St Katherine’sFebruary 8, 2012
The restaurant has a sleek exterior of pale lemon walls and a hint of middle eastern influence with stencils partly covering the windows. Inside, the room is very large (such is the benefit of suburban restaurants) with a casual and light-filled fit out. I did like the many bunches of flowers littering the place, which brought some colour to the room.
The laid back vibe of the place is continued on the tables, where cutlery and napkins are held in communal tins. The service throughout our meal was excellent, and they were very friendly and helpful in advising on how much food to order. The restaurant wasn’t completely full when we ordered, but nonetheless our food came out very quickly.
The menu is divided into “stuff”, “wood fired pides”, “turkish grill cooked over coals”, “side stuff” and “sweet stuff”. The word “stuff” to me seems like someone trying just a tad too hard to be cool. However upon further reflection, the generic meaning of the word did suit the varied contents of those sections: the menu spans from Middle Eastern to Greek to Turkish, plus various other Mediterranean flavours.
Our first dish involved an ingredient and a technique I am never unsatisfied with: kingfish; sashimi. Technically, this kingfish had been raki cured (raki being an aniseed flavoured spirit from Turkey, much like Ouzo), but it was still beautifully soft and raw, thus my mention of sashimi.
It was served with preserved lemon, orange blossom and popcorn shoots, and was freaking excellent. Fresh and lemony, and those popcorn shoots were crunchy and provided an excellent contrast in texture.
Next up was a dish I had sampled last year at the Taste of Melbourne exhibition (full blog post here), the KFC, St Katherine’s Chicken. Grease-free Lilydale free range chicken served old school style, in a colourful paper bucket with house BBQ sauce and Japanese mayo. Can I get a ‘HELLZ YEAH!’
Next up was the Turkish lamb dumplings, which I’d also sampled at St Katherine’s Taste of Melbourne stand. While I didn’t enjoy them in September, I love love loved them this time around. Maybe it was that better care had been put into them, or that there was more of that delicious garlic yoghurt. Regardless, these brilliant, doughy little parcels were great with a lemony kick from the sumac and dried mint.
From the list of pides, we chose #1: mint, ricotta, haloumi and peppered figs. This was nice, but somewhat pale in terms of flavour compared to the other dishes. That said, I did enjoy the combination of sweet figs and salty haloumi.
This next dish was one I was particularly keen on ordering. The only way I could have been more pathetic in convincing my parents to order this next dish would be if I’d thrown myself to the floor in hysterics over it. Chips and tarama. So simple. So brilliant. My parents were skeptical when we placed the order, but they soon changed their minds after dipping that first golden baton in the lemony white tarama. Needless to say the chips disappeared far too quickly. More I say! More!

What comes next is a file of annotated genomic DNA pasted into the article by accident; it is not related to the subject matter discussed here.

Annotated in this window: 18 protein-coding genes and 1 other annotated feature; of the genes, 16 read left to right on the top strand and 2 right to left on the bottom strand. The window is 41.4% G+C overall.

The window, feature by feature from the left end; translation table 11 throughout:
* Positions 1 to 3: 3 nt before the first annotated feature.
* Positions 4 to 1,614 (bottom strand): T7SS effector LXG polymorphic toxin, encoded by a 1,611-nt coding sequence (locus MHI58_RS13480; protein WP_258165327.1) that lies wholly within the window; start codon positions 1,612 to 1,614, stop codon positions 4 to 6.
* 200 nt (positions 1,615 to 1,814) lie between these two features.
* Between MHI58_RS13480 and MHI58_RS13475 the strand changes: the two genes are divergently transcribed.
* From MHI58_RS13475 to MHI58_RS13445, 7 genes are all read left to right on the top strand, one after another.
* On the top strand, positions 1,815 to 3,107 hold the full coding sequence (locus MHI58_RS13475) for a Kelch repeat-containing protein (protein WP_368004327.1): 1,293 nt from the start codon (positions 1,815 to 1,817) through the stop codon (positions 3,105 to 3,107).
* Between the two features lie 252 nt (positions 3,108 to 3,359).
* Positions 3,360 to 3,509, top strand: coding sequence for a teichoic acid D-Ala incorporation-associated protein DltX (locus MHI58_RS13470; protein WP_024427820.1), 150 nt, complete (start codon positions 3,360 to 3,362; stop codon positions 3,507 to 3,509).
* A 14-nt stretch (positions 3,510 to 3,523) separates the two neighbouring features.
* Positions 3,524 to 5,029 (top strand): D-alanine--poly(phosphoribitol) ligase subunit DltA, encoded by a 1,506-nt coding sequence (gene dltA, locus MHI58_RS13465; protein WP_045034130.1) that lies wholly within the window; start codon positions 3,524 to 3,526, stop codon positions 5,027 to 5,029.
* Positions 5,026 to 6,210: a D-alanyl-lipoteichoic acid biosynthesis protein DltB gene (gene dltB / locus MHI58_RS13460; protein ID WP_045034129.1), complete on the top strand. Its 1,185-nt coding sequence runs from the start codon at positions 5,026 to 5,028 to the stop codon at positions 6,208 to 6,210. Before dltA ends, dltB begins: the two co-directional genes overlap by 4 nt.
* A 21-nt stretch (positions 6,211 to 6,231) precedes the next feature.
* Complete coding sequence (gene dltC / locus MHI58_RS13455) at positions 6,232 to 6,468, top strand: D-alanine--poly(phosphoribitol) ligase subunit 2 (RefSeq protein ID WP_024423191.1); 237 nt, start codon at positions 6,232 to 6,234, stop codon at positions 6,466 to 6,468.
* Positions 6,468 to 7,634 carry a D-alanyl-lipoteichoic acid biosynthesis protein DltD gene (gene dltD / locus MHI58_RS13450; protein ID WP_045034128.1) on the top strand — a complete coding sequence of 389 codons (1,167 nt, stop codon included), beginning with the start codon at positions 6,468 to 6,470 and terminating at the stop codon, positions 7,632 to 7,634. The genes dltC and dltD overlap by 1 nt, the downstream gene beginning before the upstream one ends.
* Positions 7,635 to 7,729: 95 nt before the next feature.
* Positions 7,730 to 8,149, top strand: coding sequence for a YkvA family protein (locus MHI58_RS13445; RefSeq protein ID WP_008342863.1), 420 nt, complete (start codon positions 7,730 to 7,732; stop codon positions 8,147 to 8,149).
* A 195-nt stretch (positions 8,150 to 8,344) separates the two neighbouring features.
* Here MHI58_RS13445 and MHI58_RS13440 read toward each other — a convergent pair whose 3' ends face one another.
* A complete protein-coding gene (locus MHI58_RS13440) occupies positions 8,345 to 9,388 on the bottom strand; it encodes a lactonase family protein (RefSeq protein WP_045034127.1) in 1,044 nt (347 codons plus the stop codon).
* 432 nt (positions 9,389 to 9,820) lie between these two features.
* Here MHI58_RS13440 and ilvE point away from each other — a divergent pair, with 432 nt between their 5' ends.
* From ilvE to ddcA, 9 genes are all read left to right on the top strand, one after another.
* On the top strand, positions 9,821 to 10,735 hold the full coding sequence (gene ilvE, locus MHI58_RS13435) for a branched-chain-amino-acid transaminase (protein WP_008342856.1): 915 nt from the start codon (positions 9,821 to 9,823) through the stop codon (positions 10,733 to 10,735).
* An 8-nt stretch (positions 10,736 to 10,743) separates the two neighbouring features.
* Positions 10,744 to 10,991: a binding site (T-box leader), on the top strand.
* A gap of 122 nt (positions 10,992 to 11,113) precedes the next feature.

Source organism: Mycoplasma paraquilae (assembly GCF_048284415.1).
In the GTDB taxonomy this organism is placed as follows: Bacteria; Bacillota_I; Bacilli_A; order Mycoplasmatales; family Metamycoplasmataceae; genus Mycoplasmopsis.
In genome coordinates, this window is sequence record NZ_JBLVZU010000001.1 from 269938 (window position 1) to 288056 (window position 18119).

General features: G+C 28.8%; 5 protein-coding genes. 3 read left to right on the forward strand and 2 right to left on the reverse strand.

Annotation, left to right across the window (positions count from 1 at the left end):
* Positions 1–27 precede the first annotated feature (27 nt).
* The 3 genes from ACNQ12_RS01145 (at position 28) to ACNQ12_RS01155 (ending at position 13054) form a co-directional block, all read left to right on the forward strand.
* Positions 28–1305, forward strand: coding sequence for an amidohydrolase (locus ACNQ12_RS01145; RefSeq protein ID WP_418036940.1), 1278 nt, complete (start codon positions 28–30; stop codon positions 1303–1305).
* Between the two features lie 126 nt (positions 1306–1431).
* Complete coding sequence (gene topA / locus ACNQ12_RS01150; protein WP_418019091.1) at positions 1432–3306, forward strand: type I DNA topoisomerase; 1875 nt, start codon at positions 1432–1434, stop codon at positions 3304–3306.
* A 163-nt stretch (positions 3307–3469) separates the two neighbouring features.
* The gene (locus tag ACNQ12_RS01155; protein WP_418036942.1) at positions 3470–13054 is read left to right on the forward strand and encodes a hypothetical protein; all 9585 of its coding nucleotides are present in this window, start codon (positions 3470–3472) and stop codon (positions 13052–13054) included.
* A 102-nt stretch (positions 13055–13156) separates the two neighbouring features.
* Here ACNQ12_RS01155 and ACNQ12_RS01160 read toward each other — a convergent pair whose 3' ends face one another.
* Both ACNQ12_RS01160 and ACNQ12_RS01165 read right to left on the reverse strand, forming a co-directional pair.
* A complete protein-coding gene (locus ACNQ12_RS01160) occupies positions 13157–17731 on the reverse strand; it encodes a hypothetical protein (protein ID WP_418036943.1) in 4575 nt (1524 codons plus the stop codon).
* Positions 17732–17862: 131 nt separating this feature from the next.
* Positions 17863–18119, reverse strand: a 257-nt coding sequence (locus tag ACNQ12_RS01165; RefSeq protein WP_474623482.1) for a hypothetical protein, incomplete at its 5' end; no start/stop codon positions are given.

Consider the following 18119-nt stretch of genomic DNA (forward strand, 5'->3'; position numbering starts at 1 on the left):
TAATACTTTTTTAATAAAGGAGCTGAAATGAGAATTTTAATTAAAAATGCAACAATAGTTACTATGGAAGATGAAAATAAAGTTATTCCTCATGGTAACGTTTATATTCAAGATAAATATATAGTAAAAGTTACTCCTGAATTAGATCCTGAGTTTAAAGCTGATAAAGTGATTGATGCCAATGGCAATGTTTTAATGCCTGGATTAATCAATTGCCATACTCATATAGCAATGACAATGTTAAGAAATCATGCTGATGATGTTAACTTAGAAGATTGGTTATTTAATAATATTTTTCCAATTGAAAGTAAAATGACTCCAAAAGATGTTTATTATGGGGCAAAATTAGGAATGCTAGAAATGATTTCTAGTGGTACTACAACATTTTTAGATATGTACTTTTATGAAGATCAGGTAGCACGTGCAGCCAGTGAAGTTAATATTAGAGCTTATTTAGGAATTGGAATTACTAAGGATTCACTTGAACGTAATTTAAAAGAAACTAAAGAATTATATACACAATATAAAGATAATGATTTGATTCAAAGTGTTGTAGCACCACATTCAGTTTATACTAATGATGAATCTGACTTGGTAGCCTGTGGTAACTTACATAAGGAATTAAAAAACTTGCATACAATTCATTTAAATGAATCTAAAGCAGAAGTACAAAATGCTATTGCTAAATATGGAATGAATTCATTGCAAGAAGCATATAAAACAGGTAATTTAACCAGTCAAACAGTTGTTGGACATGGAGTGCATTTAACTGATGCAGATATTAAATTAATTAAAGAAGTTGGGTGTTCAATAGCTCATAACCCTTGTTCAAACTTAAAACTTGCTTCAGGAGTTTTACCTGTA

To retain some semblance of healthiness, we ordered the “Ancient grain salad”. George Calombaris likes to use ancient grain a lot – I’ve also had these archaic kernels at the Hellenic Republic. And let me tell you – there is nothing “ancient” about them. They just happen to be most well known for their role in older Greek recipes, despite the fact that Greeks still eat them today.
Anyway, rant over. This salad came with various seeds, nuts, lentils, capers, currents and pomegranate. I liked it, but found it a tad too sweet to be truly refreshing.
Next up was another wonderful dish, the grilled quail with cumin, sitting on a bed of smoked eggplant, tahini and pumpkin seeds. The quail had a delicious smokiness to it, matched by the eggplant. The only thing I wasn’t convinced of was the texture of the rocket mixed into the base.
We also ordered a mixed rotisserie grill of lamb and chicken. Both were perfectly cooked and subtly flavoured. Brilliant if you’re going for a simple, wholesome dish. If you want something slightly more involved, I’d suggest choosing another of the meaty dishes on offer.
To finish our savory selection, a devastatingly simple but equally delicious grilled baby snapper. Snapper is such a lovely, delicate fish that you can’t help but love it done like this, eaten with but a squeeze of lemon over the juicy white flesh. That said, my interest was also piqued by the notion of boneless (bingo) garfish wrapped in vine leaves. Ah well, an excuse for a return visit, I suppose!
Despite having eaten so much already, the four of us managed to squeeze in a couple of shared desserts. Mum and Dad had the Mr Whippy #1, with loukoumathes, orange blossom honey and candied walnuts. The intense aroma of orange blossom radiating from this dish was amazing.
A and I shared the other Mr Whippy, a devilish concoction involving salted caramel, pomegranate brownie and a chocolate sauce. The pomegranate was a pleasant kick, and the ice-cream was more of a frozen yoghurt so overall this dish wasn’t too rich. It was, however, seriously, seriously cold. My teeth and head were aching after a few spoonfuls and I had to stop!
Despite suffering from ice-cream induced head trauma, we walked out of St Katherine’s feeling very satisfied. I think the food did live up to the hype: classic Calombaris/Delia flavours and styles, well executed and well thought out.
They also have a killer function room upstairs, which I may be using at some point in the future – I especially like the idea of having an open kitchen to see what food is being prepared for partygoers!
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